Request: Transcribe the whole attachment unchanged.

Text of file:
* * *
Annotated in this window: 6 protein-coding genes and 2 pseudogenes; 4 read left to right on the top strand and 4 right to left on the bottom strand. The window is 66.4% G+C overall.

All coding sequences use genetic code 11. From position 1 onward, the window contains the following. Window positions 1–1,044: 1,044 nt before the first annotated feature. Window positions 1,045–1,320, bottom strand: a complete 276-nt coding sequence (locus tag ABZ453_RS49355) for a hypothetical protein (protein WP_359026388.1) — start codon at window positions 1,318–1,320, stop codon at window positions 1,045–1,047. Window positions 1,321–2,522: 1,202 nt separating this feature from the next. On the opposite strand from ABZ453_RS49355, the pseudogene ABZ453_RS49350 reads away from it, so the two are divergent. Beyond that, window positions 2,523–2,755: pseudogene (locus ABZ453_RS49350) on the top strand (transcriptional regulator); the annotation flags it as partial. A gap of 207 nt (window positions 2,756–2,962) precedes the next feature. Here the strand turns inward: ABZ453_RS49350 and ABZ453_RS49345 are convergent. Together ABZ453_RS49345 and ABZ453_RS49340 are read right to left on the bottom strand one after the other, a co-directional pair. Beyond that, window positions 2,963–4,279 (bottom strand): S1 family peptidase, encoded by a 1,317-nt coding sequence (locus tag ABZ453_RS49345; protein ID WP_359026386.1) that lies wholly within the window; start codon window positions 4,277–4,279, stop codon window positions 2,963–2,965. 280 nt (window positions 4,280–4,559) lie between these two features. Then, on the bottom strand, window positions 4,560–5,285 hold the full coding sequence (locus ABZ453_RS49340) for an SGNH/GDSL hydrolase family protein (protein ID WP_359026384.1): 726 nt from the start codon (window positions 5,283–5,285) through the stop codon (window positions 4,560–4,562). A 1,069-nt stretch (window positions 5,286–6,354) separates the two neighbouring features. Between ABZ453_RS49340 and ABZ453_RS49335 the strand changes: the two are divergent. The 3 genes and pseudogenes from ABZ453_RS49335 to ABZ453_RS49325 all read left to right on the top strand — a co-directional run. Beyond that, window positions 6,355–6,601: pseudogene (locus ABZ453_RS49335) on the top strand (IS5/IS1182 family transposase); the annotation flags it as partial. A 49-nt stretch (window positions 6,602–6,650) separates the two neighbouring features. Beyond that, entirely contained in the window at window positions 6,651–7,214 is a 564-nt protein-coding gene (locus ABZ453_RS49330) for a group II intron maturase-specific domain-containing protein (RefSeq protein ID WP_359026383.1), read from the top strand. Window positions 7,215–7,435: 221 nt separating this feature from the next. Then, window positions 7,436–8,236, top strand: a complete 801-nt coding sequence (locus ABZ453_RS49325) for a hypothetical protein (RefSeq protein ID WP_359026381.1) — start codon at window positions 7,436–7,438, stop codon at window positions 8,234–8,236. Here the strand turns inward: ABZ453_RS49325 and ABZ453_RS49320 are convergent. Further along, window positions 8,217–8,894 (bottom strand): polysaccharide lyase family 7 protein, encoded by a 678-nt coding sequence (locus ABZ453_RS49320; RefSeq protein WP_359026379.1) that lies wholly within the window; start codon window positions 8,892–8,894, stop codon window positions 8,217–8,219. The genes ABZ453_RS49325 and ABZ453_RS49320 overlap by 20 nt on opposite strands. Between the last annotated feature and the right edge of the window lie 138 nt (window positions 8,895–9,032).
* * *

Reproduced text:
Annotated in this window: 6 protein-coding genes and 2 pseudogenes; 4 read left to right on the top strand and 4 right to left on the bottom strand. The window is 66.4% G+C overall.

All coding sequences use genetic code 11. From position 1 onward, the window contains the following. Window positions 1–1,044: 1,044 nt before the first annotated feature. Window positions 1,045–1,320, bottom strand: a complete 276-nt coding sequence (locus tag ABZ453_RS49355) for a hypothetical protein (protein WP_359026388.1) — start codon at window positions 1,318–1,320, stop codon at window positions 1,045–1,047. Window positions 1,321–2,522: 1,202 nt separating this feature from the next. On the opposite strand from ABZ453_RS49355, the pseudogene ABZ453_RS49350 reads away from it, so the two are divergent. Beyond that, window positions 2,523–2,755: pseudogene (locus ABZ453_RS49350) on the top strand (transcriptional regulator); the annotation flags it as partial. A gap of 207 nt (window positions 2,756–2,962) precedes the next feature. Here the strand turns inward: ABZ453_RS49350 and ABZ453_RS49345 are convergent. Together ABZ453_RS49345 and ABZ453_RS49340 are read right to left on the bottom strand one after the other, a co-directional pair. Beyond that, window positions 2,963–4,279 (bottom strand): S1 family peptidase, encoded by a 1,317-nt coding sequence (locus tag ABZ453_RS49345; protein ID WP_359026386.1) that lies wholly within the window; start codon window positions 4,277–4,279, stop codon window positions 2,963–2,965. 280 nt (window positions 4,280–4,559) lie between these two features. Then, on the bottom strand, window positions 4,560–5,285 hold the full coding sequence (locus ABZ453_RS49340) for an SGNH/GDSL hydrolase family protein (protein ID WP_359026384.1): 726 nt from the start codon (window positions 5,283–5,285) through the stop codon (window positions 4,560–4,562). A 1,069-nt stretch (window positions 5,286–6,354) separates the two neighbouring features. Between ABZ453_RS49340 and ABZ453_RS49335 the strand changes: the two are divergent. The 3 genes and pseudogenes from ABZ453_RS49335 to ABZ453_RS49325 all read left to right on the top strand — a co-directional run. Beyond that, window positions 6,355–6,601: pseudogene (locus ABZ453_RS49335) on the top strand (IS5/IS1182 family transposase); the annotation flags it as partial. A 49-nt stretch (window positions 6,602–6,650) separates the two neighbouring features. Beyond that, entirely contained in the window at window positions 6,651–7,214 is a 564-nt protein-coding gene (locus ABZ453_RS49330) for a group II intron maturase-specific domain-containing protein (RefSeq protein ID WP_359026383.1), read from the top strand. Window positions 7,215–7,435: 221 nt separating this feature from the next. Then, window positions 7,436–8,236, top strand: a complete 801-nt coding sequence (locus ABZ453_RS49325) for a hypothetical protein (RefSeq protein ID WP_359026381.1) — start codon at window positions 7,436–7,438, stop codon at window positions 8,234–8,236. Here the strand turns inward: ABZ453_RS49325 and ABZ453_RS49320 are convergent. Further along, window positions 8,217–8,894 (bottom strand): polysaccharide lyase family 7 protein, encoded by a 678-nt coding sequence (locus ABZ453_RS49320; RefSeq protein WP_359026379.1) that lies wholly within the window; start codon window positions 8,892–8,894, stop codon window positions 8,217–8,219. The genes ABZ453_RS49325 and ABZ453_RS49320 overlap by 20 nt on opposite strands. Between the last annotated feature and the right edge of the window lie 138 nt (window positions 8,895–9,032).